A Sale And Leaseback is also known as a simply leaseback. This arrangement involves an asset seller who first sells the asset or property in question then immediately leases it back exactly as it is from the buyer. These types of deals are fleshed out and contracted immediately following the asset in question’s sale. The precise amount in payments and the specific time period to be covered are both set at this point. It amounts to the asset seller personally becoming the lessee while the buyer becomes the actual lessor under such an arrangement.
Many owners of small to medium sized enterprises (SMEs) find that they require a great deal of fresh capital in order to expand their operations. There are a number of different ways in which they can come up with such capital. Two of the more popular and better known ones are surrendering equity in order to obtain funds or taking on debt either as bonds or secured loans.
With equity, it does not have to be repaid to the provider. The cost for this is that a portion or even all of the ownership of the enterprise is surrendered. The tradeoffs for debt are that it has to be repaid one day (or in regular periodic payments). It also appears as debt on the balance sheet of the company, which may impact future opportunities for financing, debt purchases, or obtaining fresh capital via an equity offering.
Hybrid arrangements which are not either equity or debt are these Sale And Leasebacks. Instead they function more as a hybrid form of debt arrangement and product. The firm entering into the deal will not grow its debt load, yet it still manages to achieve the goal of accessing capital by selling assets. Some have referred to this as a company variation on the consumer-entered pawn shop arrangement.
Extrapolating on this example, the company in question goes down to the pawn shop and provides them with a valuable piece of property or asset. In tradeoff for this asset, the company receives an agreed upon amount of cash. The only point where this comparison breaks down concerns repurchasing the asset in question. In a sale and leaseback, no one expects that the company will attempt to repurchase the property or asset, only that they will make periodic payments in order to utilize the asset.
Consider the following example. The fictitious company Johnny Appleseed Orchards requires more funding to pay its increasing numbers of contractors and employees. It is unable to obtain funding from banks thanks to a downturn in the lending market brought on by the Great Recession and Financial Crash of 2007. The company decides it will sell half of its orchard acreage to an investment company which wishes to become involved in realizing an income stream from the sale of produce. The acreage is instantly leased back to the owner-operators of Johnny Appleseed. This benefits them if the cost to lease back the acreage is less than the interest rate and total interest payments on higher interest loans they would otherwise be forced to seek.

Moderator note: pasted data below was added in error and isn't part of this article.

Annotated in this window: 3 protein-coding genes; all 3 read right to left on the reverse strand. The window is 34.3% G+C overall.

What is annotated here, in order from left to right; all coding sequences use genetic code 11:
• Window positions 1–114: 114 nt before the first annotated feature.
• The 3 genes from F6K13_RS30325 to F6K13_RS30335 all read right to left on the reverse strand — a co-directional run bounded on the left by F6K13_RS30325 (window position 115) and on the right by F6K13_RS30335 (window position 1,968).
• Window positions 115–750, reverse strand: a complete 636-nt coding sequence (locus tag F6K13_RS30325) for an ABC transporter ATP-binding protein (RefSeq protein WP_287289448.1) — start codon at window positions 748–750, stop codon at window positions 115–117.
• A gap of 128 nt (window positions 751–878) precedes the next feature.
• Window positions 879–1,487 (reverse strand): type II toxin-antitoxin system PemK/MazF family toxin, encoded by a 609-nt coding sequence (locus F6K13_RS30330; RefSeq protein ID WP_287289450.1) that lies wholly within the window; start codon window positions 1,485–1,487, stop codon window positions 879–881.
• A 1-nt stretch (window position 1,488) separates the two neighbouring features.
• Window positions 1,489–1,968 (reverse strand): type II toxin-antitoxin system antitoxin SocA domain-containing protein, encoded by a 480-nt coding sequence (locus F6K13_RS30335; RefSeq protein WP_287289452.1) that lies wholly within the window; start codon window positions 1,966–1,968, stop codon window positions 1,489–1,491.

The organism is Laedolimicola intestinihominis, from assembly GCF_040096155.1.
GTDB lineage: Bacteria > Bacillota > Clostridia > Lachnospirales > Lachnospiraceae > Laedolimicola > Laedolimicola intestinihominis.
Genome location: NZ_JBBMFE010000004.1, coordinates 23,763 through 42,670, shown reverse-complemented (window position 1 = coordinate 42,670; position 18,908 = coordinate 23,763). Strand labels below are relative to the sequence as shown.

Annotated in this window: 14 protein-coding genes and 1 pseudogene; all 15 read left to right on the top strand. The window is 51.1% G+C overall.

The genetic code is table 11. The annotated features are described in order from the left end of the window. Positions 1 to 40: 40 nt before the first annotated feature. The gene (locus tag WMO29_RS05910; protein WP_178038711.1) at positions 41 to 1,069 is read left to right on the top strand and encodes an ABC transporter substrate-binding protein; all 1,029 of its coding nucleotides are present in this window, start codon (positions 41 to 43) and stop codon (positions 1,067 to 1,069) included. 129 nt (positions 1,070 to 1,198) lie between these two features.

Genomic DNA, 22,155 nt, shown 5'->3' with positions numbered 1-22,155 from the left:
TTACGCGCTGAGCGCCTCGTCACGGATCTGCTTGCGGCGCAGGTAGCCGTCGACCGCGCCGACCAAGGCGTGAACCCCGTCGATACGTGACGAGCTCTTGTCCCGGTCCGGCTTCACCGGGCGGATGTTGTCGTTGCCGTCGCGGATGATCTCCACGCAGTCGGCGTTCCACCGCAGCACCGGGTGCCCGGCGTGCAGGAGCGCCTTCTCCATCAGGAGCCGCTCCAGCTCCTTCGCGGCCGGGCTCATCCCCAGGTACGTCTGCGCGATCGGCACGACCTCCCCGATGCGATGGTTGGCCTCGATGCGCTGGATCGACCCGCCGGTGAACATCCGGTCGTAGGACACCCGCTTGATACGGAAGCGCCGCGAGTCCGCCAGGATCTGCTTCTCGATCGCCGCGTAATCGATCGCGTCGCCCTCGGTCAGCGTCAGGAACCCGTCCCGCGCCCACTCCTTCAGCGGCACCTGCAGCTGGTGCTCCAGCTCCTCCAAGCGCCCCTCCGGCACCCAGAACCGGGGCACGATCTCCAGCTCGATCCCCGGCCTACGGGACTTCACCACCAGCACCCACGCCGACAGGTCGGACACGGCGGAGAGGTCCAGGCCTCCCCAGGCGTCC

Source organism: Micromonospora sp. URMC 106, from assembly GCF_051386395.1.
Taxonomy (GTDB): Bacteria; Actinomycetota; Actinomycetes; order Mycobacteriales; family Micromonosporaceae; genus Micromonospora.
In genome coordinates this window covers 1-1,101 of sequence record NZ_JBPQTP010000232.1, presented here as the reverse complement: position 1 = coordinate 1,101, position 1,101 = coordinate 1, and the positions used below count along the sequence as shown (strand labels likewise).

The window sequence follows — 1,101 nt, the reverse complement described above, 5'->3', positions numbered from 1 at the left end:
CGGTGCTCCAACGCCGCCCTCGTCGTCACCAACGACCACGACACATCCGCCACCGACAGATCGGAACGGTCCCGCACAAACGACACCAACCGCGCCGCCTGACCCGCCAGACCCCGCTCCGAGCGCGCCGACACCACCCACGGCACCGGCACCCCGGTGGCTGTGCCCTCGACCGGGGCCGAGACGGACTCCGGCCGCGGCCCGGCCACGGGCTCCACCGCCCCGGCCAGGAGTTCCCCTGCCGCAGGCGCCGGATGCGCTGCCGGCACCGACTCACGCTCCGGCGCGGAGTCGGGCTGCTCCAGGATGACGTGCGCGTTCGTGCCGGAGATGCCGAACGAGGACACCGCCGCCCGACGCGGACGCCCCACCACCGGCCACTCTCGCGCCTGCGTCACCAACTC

The most typical type of a sale and leaseback occurs with builders and those firms that have many expensive and fixed assets. This is useful when they require cash which is tied up in their costly assets to utilize for other capital needs or investments, yet they still require use of the equipment or assets so that they can continue to run their business.
Such sale and leasebacks and their arrangements also give the seller of the asset some beneficial tax deductions. The lessor gains the advantages of a stable payment and guaranteed lease arrangement which continues for a predetermined and contractually pre-set amount of time.
Such sale and leaseback deals do come with a whole different set of regulations for accounting purposes than do debt arrangements. Despite this, they are not called financing in most of the cases. This keeps them as off-balance sheet arrangements. Some analysts will therefore add on capitalized leases such as these to the category of longer term debt. They do this especially as they are attempting to gain the bigger picture view of the firm in question’s aggregate debt obligations.